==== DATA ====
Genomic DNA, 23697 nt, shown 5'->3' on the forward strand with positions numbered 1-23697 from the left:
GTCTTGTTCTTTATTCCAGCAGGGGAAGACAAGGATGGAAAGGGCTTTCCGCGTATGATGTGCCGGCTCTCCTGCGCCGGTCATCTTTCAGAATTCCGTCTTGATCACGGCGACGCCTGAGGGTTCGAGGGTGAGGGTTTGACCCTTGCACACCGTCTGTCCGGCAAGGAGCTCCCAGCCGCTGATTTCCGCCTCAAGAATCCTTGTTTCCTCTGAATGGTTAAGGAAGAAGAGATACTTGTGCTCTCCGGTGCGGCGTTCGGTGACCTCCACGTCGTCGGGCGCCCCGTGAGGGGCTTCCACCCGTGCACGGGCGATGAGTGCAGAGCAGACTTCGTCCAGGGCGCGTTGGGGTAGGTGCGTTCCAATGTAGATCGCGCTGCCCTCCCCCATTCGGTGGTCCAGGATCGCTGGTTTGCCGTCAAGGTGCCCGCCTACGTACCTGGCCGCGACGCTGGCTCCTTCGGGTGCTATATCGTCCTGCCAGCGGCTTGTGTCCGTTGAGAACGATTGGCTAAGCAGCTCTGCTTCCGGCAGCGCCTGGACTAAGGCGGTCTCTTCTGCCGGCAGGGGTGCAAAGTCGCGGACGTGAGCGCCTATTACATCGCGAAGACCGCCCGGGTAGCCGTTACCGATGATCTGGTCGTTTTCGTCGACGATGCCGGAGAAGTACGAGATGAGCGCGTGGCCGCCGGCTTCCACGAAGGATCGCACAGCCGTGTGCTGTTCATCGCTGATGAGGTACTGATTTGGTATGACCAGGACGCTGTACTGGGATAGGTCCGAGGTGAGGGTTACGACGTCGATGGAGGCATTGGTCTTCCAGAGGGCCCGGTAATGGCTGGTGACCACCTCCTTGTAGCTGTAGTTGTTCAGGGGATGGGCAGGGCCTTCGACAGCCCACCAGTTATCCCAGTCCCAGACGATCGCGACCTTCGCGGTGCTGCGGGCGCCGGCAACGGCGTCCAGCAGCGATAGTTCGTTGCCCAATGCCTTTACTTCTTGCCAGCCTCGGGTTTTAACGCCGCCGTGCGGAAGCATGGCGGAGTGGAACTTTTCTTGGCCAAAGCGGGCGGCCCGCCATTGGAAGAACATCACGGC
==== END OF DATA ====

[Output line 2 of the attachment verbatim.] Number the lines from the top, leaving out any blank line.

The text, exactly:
GTCTTGTTCTTTATTCCAGCAGGGGAAGACAAGGATGGAAAGGGCTTTCCGCGTATGATGTGCCGGCTCTCCTGCGCCGGTCATCTTTCAGAATTCCGTCTTGATCACGGCGACGCCTGAGGGTTCGAGGGTGAGGGTTTGACCCTTGCACACCGTCTGTCCGGCAAGGAGCTCCCAGCCGCTGATTTCCGCCTCAAGAATCCTTGTTTCCTCTGAATGGTTAAGGAAGAAGAGATACTTGTGCTCTCCGGTGCGGCGTTCGGTGACCTCCACGTCGTCGGGCGCCCCGTGAGGGGCTTCCACCCGTGCACGGGCGATGAGTGCAGAGCAGACTTCGTCCAGGGCGCGTTGGGGTAGGTGCGTTCCAATGTAGATCGCGCTGCCCTCCCCCATTCGGTGGTCCAGGATCGCTGGTTTGCCGTCAAGGTGCCCGCCTACGTACCTGGCCGCGACGCTGGCTCCTTCGGGTGCTATATCGTCCTGCCAGCGGCTTGTGTCCGTTGAGAACGATTGGCTAAGCAGCTCTGCTTCCGGCAGCGCCTGGACTAAGGCGGTCTCTTCTGCCGGCAGGGGTGCAAAGTCGCGGACGTGAGCGCCTATTACATCGCGAAGACCGCCCGGGTAGCCGTTACCGATGATCTGGTCGTTTTCGTCGACGATGCCGGAGAAGTACGAGATGAGCGCGTGGCCGCCGGCTTCCACGAAGGATCGCACAGCCGTGTGCTGTTCATCGCTGATGAGGTACTGATTTGGTATGACCAGGACGCTGTACTGGGATAGGTCCGAGGTGAGGGTTACGACGTCGATGGAGGCATTGGTCTTCCAGAGGGCCCGGTAATGGCTGGTGACCACCTCCTTGTAGCTGTAGTTGTTCAGGGGATGGGCAGGGCCTTCGACAGCCCACCAGTTATCCCAGTCCCAGACGATCGCGACCTTCGCGGTGCTGCGGGCGCCGGCAACGGCGTCCAGCAGCGATAGTTCGTTGCCCAATGCCTTTACTTCTTGCCAGCCTCGGGTTTTAACGCCGCCGTGCGGAAGCATGGCGGAGTGGAACTTTTCTTGGCCAAAGCGGGCGGCCCGCCATTGGAAGAACATCACGGC